Everything Fallout revealed about the NCR

Prime Videos Fallout season 1 delves into the lore of a Vault from the video game source material, including the New California Republic. If you’ve played Fallout games before, you are already aware of the NCR. But if you’re a newcomer to the franchise, the show’s references to the NCR will probably leave you feeling a little lost.

And fair enough too. We don’t get much NCR backstory Fallout season 1, aside from a brief discussion between Maximus (Aaron Moten) and Lucy (Ella Purnell) in episode 5, and a formatted history scribbled on a blackboard, Lucy encounters in episode 6. So if you have any questions about the NCR, the following guide should help fill in the gaps!

(Ed. remark: The following contains spoilers for Fallout season 1.)

What is the Republic of New California?

Image: Primevideo

The NCR is a federation that emerged after the 2077 nuclear war, which left the US in an irradiated hell. It was founded in 2189 in New California – which covers a fair portion of the West Coast and Southwest. As such, the NCR was active for 107 years before Lucy and Maximus visited the ruins of the capital, Shady Sands, in episode 5. According to the episode 6 blackboard, Shady Sands went kablooey in 2277, and the wider NCR subsequently plummeted.

So which states were part of the NCR in its heyday? There were five member states in total (all sharing a border): Dayglow, Hub, Los Angeles, Maxson and Shady. The NCR also has a foothold in parts of Northern California, Oregon and Nevada. As a result, most of the West Coast set Fallout season 1 takes place on (or near) the grounds of the NCR. This also applies to Vault 33, which is located in or near NCR territory.

Who founded the New California Republic?

As established in various Fallout media, the NCR owes its existence to survivors of Vault 15, which – like so many Vaults – gradually became a not-so-fun place to live. These people moved into the Wasteland, founded Shady Sands, and (thanks to the city’s prosperity) slowly made people feel patriotic again. In 2186, a pilot government was formed to work out a constitution, and three years later, voters from Dayglow, Hub, Los Angeles, Maxson, and Shady voted to form the NCR.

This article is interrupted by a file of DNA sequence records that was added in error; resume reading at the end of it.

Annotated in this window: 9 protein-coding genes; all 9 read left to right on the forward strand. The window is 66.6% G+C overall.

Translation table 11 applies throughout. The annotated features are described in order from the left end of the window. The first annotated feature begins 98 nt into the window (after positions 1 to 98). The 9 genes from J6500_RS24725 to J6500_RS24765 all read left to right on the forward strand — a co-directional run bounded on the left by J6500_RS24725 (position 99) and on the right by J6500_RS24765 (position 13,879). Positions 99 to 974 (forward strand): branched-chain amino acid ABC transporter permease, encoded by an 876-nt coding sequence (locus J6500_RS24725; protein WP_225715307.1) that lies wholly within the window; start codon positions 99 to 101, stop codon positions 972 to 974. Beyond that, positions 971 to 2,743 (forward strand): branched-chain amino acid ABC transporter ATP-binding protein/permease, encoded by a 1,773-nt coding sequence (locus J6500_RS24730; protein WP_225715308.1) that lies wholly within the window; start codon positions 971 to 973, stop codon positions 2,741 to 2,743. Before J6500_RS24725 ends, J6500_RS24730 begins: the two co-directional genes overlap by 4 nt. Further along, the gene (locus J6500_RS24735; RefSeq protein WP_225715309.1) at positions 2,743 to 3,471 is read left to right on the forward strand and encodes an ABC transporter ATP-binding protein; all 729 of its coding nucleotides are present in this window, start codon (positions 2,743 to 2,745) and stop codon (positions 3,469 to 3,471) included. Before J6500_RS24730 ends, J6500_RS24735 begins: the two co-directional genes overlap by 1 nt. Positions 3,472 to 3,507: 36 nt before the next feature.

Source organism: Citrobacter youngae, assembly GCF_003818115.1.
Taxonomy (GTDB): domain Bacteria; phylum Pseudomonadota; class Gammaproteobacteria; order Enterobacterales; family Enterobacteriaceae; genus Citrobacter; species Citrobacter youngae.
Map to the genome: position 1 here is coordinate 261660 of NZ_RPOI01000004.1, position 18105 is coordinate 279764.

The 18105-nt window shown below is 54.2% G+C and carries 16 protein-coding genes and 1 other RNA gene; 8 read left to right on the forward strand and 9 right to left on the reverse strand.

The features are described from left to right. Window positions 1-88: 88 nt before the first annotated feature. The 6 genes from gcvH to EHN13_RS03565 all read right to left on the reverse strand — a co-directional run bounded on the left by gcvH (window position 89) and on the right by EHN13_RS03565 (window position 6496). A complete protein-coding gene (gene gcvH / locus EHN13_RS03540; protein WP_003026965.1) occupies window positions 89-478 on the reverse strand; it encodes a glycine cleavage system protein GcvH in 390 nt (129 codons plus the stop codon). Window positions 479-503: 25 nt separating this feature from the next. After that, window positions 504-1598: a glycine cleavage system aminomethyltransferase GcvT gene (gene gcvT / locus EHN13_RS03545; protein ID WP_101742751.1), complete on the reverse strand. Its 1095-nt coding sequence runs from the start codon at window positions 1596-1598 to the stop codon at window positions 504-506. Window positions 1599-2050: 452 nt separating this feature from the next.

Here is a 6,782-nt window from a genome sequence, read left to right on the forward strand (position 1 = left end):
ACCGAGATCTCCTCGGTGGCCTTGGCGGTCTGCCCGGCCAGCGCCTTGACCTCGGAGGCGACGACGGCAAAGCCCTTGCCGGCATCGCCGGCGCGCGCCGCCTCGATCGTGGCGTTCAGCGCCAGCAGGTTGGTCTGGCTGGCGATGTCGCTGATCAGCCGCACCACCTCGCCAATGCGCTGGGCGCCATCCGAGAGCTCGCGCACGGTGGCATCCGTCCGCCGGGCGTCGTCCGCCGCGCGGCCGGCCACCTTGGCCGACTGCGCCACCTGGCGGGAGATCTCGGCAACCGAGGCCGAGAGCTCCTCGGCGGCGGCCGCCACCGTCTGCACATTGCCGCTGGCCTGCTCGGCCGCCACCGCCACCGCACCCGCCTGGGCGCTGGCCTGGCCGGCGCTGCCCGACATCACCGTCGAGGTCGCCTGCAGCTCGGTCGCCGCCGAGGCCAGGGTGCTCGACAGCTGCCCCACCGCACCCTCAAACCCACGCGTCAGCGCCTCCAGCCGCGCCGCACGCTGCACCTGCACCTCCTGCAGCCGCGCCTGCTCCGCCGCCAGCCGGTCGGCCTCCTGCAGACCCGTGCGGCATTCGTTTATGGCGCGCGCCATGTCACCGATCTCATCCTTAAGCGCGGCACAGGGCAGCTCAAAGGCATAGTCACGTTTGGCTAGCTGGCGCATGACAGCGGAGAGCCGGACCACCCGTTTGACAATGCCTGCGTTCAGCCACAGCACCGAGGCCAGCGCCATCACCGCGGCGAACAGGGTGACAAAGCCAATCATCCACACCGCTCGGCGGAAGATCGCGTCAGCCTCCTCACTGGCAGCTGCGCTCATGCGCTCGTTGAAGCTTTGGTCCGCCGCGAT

Who’s in charge of the Republic of New California?

According to various sources (including radio broadcasts in Fallout 4), the first NCR president was Shady Sands leader Aradesh. When Aradesh disappeared in 2196, his daughter, Tandi, was chosen to replace him. This was the beginning of a form that would make even the most successful real-world politician blush; Tandi won every election she participated in for the next 52 years. It’s also easy to understand why. As recorded in Fallout 2 and several ‘serial Bible’ documents, she transformed the NCR into an economic and political power during Tandi’s half-century of leadership.

But nothing good lasts forever, and Tandi eventually died at the ripe old age of 103. A series of successors followed, none of whom lived up to Tandi’s legacy. Two of them – Fallout: New VegasWendell Peterson and Aaron Kimball have even reversed her progressive policies and (largely) pro-peace stance. As a result, the NCR became embroiled in major problems beginning in the 2250s, including wars with the Brotherhood of Steel and the imperialist slavers Caesar’s Legion.

Moldaver (Sarita Choudhury) sits in front of a decimated Los Angeles skyline and watches someone

Image: Primevideo

Kimball is still president of NCR when Shady Sands is reduced to rubble and he is absorbed into the NCR New Vegas — set four years after the destruction of Shady Sands – suggests this is still the case. That said, inside Fallout In the main story of Season 1 from 2296, Moldaver (Sarita Choudhury) is the boss of her own faction of NCR forces. Heck, she’s a quasi-religious figure to the people of Vault 4. Does this mean Moldaver has supplanted Kimball in the intervening years? Maybe.

How technologically advanced is the New California Republic?

Very – through Fallout standards, at least. While the wider Wasteland is effectively an irradiated Wild West, the infrastructure and technology of the NCR, especially in Shady Sands, are much closer to civilization as we know it (or so apparently). Over the years, the NCR has built or repaired power grids (more on that later), roads and railways (we briefly see streetlights and a streetcar in Lucy’s memories of Shady Sands in episode 8).

The NCR is also crushing the country in manufacturing, medical and (especially) agricultural industries. Crucially, the federation has rehabilitated large swathes of agricultural land, giving them ample space for huge herds of Brahmin cows (mutant cows) and crops – with the latter maximized through computer modelling. Collectively, this keeps the NCR’s coffers full.